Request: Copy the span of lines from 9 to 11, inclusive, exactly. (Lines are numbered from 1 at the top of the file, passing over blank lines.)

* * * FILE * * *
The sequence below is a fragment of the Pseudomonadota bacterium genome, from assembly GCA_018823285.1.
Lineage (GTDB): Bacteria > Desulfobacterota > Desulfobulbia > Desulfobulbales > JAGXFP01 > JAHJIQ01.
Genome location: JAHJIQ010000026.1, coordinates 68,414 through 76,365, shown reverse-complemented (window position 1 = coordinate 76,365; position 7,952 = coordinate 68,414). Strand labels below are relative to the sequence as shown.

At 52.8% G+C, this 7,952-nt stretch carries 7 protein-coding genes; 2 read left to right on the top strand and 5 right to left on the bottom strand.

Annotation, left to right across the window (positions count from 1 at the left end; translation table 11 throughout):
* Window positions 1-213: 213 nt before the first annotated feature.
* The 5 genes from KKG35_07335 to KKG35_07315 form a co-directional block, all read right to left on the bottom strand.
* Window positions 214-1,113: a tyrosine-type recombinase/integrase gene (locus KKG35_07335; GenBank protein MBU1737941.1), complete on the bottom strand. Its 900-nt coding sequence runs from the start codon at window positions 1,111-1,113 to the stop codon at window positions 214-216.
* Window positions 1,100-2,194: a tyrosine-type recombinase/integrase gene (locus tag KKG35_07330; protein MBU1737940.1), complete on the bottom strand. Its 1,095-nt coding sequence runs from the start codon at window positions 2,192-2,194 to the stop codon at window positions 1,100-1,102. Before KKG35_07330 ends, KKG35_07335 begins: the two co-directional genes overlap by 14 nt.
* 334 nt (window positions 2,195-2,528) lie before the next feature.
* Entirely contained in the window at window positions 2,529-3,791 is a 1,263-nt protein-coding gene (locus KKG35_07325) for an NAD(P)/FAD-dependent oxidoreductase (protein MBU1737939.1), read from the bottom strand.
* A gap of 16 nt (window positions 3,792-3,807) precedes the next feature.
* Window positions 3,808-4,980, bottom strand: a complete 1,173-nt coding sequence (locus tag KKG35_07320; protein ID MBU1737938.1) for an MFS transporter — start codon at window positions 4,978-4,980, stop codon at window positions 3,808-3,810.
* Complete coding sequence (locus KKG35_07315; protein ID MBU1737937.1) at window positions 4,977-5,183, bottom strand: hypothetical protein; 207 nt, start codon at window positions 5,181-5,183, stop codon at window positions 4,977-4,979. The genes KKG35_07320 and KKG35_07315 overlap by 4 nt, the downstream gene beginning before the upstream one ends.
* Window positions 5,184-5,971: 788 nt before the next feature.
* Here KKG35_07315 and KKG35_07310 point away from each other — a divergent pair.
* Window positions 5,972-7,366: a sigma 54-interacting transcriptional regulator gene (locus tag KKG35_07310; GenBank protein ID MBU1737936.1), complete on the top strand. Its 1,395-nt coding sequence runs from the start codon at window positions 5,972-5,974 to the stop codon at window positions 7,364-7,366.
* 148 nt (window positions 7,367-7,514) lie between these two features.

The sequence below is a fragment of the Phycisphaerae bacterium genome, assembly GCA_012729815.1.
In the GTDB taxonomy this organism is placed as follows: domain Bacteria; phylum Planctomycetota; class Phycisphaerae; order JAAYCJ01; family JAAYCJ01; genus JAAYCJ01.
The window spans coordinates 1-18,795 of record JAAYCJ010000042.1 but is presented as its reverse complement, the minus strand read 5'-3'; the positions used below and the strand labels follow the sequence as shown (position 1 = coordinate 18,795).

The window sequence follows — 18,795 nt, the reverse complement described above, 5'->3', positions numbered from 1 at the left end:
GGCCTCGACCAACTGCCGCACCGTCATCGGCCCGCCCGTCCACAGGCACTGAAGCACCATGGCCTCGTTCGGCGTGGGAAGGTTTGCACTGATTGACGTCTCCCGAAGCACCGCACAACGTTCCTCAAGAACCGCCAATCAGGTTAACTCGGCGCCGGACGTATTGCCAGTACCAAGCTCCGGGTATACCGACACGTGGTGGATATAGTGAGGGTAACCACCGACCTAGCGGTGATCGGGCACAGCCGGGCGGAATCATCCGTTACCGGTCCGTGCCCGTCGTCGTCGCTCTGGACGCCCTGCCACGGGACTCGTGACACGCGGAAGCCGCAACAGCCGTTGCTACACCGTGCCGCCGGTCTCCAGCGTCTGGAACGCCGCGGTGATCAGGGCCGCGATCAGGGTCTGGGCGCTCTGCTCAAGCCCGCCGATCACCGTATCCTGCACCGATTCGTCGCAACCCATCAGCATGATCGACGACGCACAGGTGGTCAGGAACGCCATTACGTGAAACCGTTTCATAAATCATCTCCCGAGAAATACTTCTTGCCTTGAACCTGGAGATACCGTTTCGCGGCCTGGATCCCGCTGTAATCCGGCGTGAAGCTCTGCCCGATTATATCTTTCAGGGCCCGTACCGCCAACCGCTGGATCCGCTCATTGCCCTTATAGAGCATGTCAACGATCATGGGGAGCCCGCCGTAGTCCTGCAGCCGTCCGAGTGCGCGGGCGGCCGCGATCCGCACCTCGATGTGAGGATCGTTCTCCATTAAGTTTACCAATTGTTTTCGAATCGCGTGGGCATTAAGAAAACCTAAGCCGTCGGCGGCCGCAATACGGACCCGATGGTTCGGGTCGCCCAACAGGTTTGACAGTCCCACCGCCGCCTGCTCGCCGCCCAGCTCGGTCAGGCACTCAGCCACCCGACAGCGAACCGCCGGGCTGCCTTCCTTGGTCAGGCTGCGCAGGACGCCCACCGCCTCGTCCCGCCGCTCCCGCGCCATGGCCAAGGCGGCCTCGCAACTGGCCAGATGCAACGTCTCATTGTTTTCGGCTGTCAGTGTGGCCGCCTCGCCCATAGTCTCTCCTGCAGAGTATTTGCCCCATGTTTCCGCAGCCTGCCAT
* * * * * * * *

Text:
* Window positions 1,100-2,194: a tyrosine-type recombinase/integrase gene (locus tag KKG35_07330; protein MBU1737940.1), complete on the bottom strand. Its 1,095-nt coding sequence runs from the start codon at window positions 2,192-2,194 to the stop codon at window positions 1,100-1,102. Before KKG35_07330 ends, KKG35_07335 begins: the two co-directional genes overlap by 14 nt.
* 334 nt (window positions 2,195-2,528) lie before the next feature.
* Entirely contained in the window at window positions 2,529-3,791 is a 1,263-nt protein-coding gene (locus KKG35_07325) for an NAD(P)/FAD-dependent oxidoreductase (protein MBU1737939.1), read from the bottom strand.